It was a queen’s promise that upon the release of her son from prison, she would present a ritual chadar cloth and a floral decoration at the holy dargah of Mehrauli. This procession and the offering of flowers that became an annual ritual for both Hindus and Muslims, came to be known as phool valon ki sair, or the festival of flower-sellers, and it continues to this day.
In the days of Bahadur Shah II, the festival took the form of an exuberant celebration, an experience that brought the city of Delhi alive. In a narrative that captures the delight that once filled the hearts of the people of the city, when they came together regardless of their religious diversities, Mirza Farhatullah Beg brings this experience to the reader.
Beg takes us through the Mehrauli that was. We travel with him from the mango-grove and the cascading waters of the Shamsi Talab, to the busy bazars glimmering with mirrors, chandeliers and lamps; from the sweet call of the peacock and papiha, and the gentle drizzle of Bhadon rain, to the songs of Tirmunhi Khanam and Dildar; from the fragrance of andarsas and suhals frying in the angithees to the aroma of kachoris and kebabs in the shops on the streets; from the flare of the dancers' pishwaz to the tinkle of her glass bangles … to the grand procession itself, accompanied by the dhol and shehnai, by wrestling matches, kite-flying competitions, and the magic of fireworks lighting up the sky—a spectacle that continued well past midnight.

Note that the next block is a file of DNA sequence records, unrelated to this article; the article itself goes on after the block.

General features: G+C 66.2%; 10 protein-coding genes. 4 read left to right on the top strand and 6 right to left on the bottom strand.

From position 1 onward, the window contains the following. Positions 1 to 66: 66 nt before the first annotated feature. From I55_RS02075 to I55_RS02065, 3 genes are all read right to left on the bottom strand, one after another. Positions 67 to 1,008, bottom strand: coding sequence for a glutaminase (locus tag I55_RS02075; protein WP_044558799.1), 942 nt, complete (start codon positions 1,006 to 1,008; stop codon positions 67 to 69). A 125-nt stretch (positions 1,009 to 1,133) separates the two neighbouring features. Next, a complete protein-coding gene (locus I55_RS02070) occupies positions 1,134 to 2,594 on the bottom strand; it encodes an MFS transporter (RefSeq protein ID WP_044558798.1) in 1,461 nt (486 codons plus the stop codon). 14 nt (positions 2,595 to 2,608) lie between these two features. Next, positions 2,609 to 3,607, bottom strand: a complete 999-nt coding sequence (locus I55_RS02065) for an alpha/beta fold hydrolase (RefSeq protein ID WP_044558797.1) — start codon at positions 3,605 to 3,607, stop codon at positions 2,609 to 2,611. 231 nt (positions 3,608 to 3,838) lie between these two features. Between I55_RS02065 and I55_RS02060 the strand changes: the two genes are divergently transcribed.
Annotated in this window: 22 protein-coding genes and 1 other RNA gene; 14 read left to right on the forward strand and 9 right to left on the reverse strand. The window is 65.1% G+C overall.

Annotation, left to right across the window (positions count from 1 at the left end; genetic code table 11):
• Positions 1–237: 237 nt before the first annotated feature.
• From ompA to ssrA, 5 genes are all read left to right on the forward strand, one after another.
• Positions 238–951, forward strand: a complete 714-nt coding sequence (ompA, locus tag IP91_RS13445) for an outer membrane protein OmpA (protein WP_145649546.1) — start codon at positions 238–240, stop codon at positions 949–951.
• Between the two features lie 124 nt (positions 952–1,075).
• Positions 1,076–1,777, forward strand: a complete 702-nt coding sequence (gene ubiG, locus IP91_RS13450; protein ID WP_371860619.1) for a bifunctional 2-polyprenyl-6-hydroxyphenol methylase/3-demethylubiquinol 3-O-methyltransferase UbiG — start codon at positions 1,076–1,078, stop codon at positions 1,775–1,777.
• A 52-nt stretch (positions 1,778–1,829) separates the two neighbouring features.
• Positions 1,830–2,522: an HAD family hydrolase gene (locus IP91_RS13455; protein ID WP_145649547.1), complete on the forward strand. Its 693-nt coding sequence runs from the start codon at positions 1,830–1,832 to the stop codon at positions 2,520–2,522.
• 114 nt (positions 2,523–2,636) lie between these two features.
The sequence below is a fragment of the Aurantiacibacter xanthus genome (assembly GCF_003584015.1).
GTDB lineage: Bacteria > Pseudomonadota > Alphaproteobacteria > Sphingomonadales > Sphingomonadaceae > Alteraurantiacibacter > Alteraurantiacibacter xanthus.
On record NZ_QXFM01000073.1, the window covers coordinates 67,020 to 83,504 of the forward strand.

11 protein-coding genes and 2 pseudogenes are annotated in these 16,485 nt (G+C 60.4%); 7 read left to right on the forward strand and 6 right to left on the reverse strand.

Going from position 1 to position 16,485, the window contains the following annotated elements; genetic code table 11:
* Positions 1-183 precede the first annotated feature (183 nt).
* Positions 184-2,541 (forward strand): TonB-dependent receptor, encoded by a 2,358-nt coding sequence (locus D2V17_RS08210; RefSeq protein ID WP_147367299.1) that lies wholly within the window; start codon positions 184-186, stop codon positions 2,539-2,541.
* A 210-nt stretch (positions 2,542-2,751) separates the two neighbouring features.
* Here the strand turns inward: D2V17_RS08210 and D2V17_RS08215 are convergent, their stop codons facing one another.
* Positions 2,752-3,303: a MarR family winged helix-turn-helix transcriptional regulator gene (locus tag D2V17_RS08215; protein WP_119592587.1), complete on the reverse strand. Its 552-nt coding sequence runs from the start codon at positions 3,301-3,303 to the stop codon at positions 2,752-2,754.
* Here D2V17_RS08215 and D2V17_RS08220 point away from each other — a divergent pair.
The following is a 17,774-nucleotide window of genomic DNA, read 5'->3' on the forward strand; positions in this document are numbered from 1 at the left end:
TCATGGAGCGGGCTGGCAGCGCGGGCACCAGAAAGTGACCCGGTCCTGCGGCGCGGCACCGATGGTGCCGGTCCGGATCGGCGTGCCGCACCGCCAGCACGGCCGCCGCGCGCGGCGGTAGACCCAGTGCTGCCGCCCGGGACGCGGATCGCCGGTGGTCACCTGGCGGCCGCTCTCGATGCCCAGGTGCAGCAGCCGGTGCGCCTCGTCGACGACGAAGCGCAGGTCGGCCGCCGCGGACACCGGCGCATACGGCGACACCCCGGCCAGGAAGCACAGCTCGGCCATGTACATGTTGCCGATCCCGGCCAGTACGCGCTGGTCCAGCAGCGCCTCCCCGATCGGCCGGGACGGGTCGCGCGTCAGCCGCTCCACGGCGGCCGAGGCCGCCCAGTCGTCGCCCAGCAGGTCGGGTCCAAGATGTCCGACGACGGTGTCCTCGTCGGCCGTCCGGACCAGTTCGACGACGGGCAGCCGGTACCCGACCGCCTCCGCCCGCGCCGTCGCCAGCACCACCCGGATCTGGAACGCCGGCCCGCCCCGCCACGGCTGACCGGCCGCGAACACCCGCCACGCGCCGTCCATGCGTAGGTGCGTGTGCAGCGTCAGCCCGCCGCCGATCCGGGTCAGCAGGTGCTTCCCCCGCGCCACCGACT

A vivid portrayal of Delhi's picturesque and happy past, this story is also reminiscent of the love and faith that the King shared with his people. It is a portrayal the reader is sure to relish through Mohammed Zakir’s lucid yet evocative translation that ably retains the flavour of the Urdu original.
Mirza Farhatullah Beg (1883–1947) was born of Mughal stock in Delhi. Educated at the Dehli Madrassah, Hindu College and St. Stephen's College, Delhi, he was Director of Education in the State of Hyderabad. Later, he became the Registrar of the high court of Hyderabad. A renowned research scholar and a distinguished humorist, Beg's essays are marked by rich imagination and informality of style. His language is one of the best specimens of Urdu as spoken in Delhi. Steeped as he was in the medieval modes of culture and the lifestyle of Delhi, he saw beauty in them and sought to make them live for good through his writings.
Mohammed Zakir was born in Delhi and educated at St. Stephen’s College, Sri Ram College of Commerce and Zakir Husain Delhi College, University of Delhi. He retired as Professor of Urdu after four decades of service in the Jamia Millia Islamia, Delhi. His main interests have been translation, literary criticism and Urdu linguistics.
Bahadur Shah and the Festival of Flower-sellers